When the presenter of material either spoken or written declares regarding it - This I Believe, what exactly does he mean?  Is his belief a statement of his faith in the Word of God as written in Scripture?  Or is he just stating a firm conviction of his mind reached by reasoned analysis, hence his opinion?

The acceptance of the full inspiration and inerrancy of the very words of the Scripture, as in their autographs, is a matter of faith; it is a committal of the human spirit no less absolute than is faith in Christ personally. Thus, having understood the meaning of a given text, it can and should be asserted positively as possessing Biblical authority. Mere human mental concepts should be presented tentatively, but such have no place in exposition of Scripture. The same assertive approach on the authority of Scripture is in order when making a refutation - whether or not the attempted correction is heeded.

Exposition is the propounding of The Truth of God's Word by the method of Exegesis; and since it is no part of the exercise to present proposals or ideas, "Scripture support" is meaningless, for Scripture itself does not need it. The expositor cannot bring conviction to the reader/hearer by reasoned argument; he can only give a faithful testimony and demonstrates just what Scripture states. Nor can the Truth of God be separated into compartments: it is integrated and homogeneous.

The theologian is one who, having an idea, theory or philosophical concept in his mind, goes to Scripture hoping to find support for it. He may not insist on a fully compatible corroboration if the portion considered can plausibly be construed in his favour; and he may even disregard contrary elements in that passage, or elsewhere. The theologian most likely affirm that Scripture is his final authority, thus admitting that lesser authorities exist. So he may quote also the opinions of other theologians so as to make and present what he will think is an acceptable case.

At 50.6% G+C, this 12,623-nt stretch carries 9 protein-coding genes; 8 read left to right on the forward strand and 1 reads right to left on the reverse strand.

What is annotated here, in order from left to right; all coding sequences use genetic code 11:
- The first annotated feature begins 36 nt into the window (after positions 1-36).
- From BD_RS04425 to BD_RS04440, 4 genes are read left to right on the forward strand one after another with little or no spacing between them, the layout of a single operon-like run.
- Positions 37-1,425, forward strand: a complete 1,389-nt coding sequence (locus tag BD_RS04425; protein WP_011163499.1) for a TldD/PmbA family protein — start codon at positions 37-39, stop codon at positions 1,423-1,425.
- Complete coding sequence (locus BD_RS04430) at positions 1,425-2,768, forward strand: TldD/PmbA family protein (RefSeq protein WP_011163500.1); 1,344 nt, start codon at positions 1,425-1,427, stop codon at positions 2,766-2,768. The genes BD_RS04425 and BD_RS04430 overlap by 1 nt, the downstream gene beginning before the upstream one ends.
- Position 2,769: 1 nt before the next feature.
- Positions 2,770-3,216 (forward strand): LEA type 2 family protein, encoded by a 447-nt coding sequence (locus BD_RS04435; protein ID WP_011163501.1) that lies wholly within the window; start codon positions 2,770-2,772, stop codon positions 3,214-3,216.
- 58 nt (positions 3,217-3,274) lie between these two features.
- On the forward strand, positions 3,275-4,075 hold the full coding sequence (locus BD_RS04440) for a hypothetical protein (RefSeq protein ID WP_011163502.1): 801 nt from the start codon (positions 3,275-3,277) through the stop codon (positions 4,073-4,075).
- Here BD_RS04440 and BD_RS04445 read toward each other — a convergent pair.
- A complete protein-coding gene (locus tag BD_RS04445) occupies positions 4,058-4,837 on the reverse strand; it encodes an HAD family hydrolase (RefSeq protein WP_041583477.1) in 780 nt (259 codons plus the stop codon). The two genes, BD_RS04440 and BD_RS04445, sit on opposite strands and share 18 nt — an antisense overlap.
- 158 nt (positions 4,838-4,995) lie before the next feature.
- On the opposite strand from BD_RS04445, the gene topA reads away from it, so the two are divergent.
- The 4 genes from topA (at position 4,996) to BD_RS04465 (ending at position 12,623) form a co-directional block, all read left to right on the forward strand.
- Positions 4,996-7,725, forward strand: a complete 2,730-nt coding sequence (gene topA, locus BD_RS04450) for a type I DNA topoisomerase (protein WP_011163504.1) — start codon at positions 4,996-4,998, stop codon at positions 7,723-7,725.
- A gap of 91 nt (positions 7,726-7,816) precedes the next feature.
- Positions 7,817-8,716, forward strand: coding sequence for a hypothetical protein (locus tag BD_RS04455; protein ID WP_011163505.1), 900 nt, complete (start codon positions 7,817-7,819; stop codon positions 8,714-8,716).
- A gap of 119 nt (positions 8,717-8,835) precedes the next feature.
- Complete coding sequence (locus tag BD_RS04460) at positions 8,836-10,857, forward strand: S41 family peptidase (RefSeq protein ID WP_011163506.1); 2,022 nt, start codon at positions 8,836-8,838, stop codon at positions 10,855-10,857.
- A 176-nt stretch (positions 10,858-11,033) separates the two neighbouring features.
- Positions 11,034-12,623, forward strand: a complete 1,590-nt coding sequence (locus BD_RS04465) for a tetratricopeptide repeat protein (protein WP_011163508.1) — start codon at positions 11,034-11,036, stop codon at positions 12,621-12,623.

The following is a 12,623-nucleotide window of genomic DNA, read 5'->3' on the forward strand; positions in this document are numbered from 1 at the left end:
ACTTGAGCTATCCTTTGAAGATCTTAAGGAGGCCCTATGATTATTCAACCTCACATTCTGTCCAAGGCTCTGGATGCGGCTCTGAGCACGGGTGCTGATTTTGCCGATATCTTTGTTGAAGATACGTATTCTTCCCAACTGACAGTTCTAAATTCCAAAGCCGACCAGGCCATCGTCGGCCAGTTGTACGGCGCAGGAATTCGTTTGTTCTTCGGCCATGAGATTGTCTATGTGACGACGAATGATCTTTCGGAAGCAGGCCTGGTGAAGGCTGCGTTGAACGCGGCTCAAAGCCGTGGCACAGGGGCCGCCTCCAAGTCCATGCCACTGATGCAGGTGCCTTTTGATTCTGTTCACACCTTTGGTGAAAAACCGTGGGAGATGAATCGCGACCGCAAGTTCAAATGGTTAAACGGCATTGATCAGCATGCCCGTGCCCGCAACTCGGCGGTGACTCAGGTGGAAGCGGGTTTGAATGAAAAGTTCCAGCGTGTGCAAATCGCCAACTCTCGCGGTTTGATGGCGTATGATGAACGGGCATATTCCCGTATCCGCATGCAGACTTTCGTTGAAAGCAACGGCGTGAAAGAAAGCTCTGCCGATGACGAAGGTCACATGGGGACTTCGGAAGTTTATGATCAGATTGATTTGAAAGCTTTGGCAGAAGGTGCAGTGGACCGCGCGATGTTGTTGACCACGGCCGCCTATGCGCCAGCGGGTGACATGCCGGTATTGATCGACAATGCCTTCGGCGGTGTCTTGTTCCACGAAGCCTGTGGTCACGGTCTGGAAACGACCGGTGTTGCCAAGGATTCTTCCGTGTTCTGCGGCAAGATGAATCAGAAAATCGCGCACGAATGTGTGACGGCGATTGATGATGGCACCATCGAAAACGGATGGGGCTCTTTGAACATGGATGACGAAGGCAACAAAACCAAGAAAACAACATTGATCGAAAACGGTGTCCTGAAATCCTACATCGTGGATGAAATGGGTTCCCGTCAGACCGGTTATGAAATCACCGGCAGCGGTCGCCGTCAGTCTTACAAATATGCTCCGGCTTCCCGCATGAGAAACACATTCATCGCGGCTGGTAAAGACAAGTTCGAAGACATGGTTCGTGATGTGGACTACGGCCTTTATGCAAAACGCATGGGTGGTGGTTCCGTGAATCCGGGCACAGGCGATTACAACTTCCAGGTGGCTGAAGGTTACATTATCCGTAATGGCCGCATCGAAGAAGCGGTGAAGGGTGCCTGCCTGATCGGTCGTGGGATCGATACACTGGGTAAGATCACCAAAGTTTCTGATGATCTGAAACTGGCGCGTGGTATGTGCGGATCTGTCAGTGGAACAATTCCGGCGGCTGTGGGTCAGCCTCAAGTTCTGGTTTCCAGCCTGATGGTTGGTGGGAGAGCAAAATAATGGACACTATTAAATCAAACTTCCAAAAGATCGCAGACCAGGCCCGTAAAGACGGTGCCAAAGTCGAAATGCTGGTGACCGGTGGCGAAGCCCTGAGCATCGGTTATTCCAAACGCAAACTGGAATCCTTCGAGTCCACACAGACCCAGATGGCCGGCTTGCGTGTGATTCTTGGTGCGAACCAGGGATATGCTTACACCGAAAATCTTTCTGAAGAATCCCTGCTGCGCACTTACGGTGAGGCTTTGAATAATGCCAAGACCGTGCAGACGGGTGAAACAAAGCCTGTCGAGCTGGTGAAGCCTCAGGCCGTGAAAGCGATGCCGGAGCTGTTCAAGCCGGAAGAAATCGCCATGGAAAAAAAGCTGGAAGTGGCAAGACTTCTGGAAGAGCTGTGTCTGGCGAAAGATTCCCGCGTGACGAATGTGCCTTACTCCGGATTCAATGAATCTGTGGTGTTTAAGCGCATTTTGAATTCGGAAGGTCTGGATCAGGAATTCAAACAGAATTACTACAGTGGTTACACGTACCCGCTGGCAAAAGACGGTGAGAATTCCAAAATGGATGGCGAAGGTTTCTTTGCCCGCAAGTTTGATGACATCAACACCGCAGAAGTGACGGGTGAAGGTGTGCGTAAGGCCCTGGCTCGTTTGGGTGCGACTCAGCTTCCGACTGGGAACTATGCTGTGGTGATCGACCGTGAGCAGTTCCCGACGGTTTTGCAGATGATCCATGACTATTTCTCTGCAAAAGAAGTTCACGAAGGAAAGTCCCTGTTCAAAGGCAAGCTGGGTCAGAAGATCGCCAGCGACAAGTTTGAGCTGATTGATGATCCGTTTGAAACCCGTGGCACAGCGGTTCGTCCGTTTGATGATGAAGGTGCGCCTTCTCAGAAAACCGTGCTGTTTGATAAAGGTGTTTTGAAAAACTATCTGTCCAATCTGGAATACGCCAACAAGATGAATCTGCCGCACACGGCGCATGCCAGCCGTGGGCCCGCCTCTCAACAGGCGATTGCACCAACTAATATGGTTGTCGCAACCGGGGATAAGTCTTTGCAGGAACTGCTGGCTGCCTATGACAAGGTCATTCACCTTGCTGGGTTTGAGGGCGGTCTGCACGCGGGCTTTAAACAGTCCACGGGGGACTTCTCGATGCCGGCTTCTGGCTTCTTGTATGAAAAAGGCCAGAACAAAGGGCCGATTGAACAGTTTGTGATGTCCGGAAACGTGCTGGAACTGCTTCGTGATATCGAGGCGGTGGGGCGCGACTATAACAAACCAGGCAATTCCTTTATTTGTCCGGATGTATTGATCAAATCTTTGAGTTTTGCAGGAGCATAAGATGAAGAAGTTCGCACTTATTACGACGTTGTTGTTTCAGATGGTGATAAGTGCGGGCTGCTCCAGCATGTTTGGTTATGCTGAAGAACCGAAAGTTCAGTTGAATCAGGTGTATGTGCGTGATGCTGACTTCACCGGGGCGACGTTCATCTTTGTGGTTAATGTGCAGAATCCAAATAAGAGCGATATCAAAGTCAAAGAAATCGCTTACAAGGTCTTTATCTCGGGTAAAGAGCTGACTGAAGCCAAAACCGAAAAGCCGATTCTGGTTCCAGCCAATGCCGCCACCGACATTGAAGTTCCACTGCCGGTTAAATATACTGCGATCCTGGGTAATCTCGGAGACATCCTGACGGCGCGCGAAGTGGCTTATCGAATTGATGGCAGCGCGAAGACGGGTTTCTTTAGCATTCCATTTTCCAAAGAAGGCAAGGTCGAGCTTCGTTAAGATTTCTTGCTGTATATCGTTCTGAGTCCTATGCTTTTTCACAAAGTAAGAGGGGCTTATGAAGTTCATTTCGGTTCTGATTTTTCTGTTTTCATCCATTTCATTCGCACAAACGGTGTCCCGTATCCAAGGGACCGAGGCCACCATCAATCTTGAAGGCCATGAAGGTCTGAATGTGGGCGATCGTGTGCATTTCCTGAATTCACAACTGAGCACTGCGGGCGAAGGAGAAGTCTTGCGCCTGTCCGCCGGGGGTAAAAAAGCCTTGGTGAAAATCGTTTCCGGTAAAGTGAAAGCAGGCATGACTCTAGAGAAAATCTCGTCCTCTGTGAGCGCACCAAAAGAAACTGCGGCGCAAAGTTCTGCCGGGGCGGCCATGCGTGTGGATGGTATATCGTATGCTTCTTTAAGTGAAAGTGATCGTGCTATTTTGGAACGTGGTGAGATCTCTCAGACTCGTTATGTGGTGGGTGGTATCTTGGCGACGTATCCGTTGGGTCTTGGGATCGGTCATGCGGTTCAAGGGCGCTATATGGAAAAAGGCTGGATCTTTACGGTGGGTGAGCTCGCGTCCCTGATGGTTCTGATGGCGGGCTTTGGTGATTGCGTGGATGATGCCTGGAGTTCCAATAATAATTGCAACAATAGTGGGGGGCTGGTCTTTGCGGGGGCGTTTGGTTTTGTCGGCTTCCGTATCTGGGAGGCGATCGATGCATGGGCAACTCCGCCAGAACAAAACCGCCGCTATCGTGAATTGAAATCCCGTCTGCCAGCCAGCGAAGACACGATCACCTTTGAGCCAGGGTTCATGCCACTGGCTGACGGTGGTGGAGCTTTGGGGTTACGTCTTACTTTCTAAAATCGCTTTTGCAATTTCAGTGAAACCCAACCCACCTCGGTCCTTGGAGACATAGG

The result is a product of human reasoning. It is merely an opinion, about which one can only agree to disagree. Its truth can never be incontrovertibly demonstrated by Scripture. In fact, unless the theme is set forth entirely in terms of Biblical statements, it can neither be checked for verity, nor refuted, either partly or wholly, since it remains just an opinion. Providing that it is not confused with Bible teaching it is quite valid to express an opinion, either theological or otherwise, when tentativeness can be advisable. However, similar reticence is alien to the setting forth of Truth attested by the written Word of God, which by its nature is authoritative, and thus assured and certain.

The description given above, as also which follows, is not intended to apply to any particular person. They are roles which those who handle Scripture may intentionaly or unwittingly find themselves acting out.

The Bible student believes that the Truth of God is inherent in the very words of Scripture. So his is an open minded approach, whether testing a claim of another Bible student or originating a personal enquiry, to ascertain "What saith the Scripture". In doing this the mind has to be employed to read and to understand just what the Bible says using normal grammatical and literary rules; and having understood what is stated, the human mind drops out and faith takes over. That which is thus embraced by faith can and should be positively asserted and unequivocally affirmed, because it rests upon the authority of Scripture - and there is no other authority.

But the Bible student, being human, has to guard against unwittingly taking on the theologian's role. The mind must not be allowed to reason philosophically upon the revealed Truth of Scripture, though deductions may be made. The Bible does not always tell us what we wish to know, and there is a natural tendency to devise some concept to bridge a gap in revealed Truth; but that is not the way of faith. A certain evangelical broadcast used to claim, "where the Bible is silent, we are silent"; a principle commended to all who turn to its pages.